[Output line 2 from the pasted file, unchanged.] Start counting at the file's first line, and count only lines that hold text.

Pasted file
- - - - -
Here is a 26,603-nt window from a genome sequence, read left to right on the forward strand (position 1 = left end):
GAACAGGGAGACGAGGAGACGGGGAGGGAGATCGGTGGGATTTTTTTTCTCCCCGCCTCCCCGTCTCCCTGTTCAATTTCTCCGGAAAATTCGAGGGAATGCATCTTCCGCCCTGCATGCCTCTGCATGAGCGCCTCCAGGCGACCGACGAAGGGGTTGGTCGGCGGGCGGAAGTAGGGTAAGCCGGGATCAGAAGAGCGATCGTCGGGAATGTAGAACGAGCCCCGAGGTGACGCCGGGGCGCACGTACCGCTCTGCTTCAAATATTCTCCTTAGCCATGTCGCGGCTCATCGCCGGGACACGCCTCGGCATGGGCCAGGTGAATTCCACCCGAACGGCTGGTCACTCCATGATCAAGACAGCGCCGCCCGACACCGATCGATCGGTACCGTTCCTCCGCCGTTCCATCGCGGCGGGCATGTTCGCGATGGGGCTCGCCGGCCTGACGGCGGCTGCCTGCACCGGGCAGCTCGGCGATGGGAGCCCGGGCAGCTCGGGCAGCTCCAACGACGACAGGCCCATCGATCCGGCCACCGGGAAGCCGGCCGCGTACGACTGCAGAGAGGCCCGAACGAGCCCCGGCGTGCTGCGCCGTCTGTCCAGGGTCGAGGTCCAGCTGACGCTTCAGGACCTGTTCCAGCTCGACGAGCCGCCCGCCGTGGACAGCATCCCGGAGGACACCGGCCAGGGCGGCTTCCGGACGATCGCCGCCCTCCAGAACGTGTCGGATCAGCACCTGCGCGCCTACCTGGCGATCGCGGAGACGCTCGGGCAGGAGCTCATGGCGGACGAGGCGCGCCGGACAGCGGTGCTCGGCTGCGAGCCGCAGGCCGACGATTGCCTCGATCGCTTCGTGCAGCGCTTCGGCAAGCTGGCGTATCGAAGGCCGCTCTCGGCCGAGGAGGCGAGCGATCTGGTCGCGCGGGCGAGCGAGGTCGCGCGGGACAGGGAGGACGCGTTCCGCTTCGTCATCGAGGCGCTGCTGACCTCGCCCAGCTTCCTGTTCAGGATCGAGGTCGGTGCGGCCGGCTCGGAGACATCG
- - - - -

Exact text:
GAACAGGGAGACGAGGAGACGGGGAGGGAGATCGGTGGGATTTTTTTTCTCCCCGCCTCCCCGTCTCCCTGTTCAATTTCTCCGGAAAATTCGAGGGAATGCATCTTCCGCCCTGCATGCCTCTGCATGAGCGCCTCCAGGCGACCGACGAAGGGGTTGGTCGGCGGGCGGAAGTAGGGTAAGCCGGGATCAGAAGAGCGATCGTCGGGAATGTAGAACGAGCCCCGAGGTGACGCCGGGGCGCACGTACCGCTCTGCTTCAAATATTCTCCTTAGCCATGTCGCGGCTCATCGCCGGGACACGCCTCGGCATGGGCCAGGTGAATTCCACCCGAACGGCTGGTCACTCCATGATCAAGACAGCGCCGCCCGACACCGATCGATCGGTACCGTTCCTCCGCCGTTCCATCGCGGCGGGCATGTTCGCGATGGGGCTCGCCGGCCTGACGGCGGCTGCCTGCACCGGGCAGCTCGGCGATGGGAGCCCGGGCAGCTCGGGCAGCTCCAACGACGACAGGCCCATCGATCCGGCCACCGGGAAGCCGGCCGCGTACGACTGCAGAGAGGCCCGAACGAGCCCCGGCGTGCTGCGCCGTCTGTCCAGGGTCGAGGTCCAGCTGACGCTTCAGGACCTGTTCCAGCTCGACGAGCCGCCCGCCGTGGACAGCATCCCGGAGGACACCGGCCAGGGCGGCTTCCGGACGATCGCCGCCCTCCAGAACGTGTCGGATCAGCACCTGCGCGCCTACCTGGCGATCGCGGAGACGCTCGGGCAGGAGCTCATGGCGGACGAGGCGCGCCGGACAGCGGTGCTCGGCTGCGAGCCGCAGGCCGACGATTGCCTCGATCGCTTCGTGCAGCGCTTCGGCAAGCTGGCGTATCGAAGGCCGCTCTCGGCCGAGGAGGCGAGCGATCTGGTCGCGCGGGCGAGCGAGGTCGCGCGGGACAGGGAGGACGCGTTCCGCTTCGTCATCGAGGCGCTGCTGACCTCGCCCAGCTTCCTGTTCAGGATCGAGGTCGGTGCGGCCGGCTCGGAGACATCG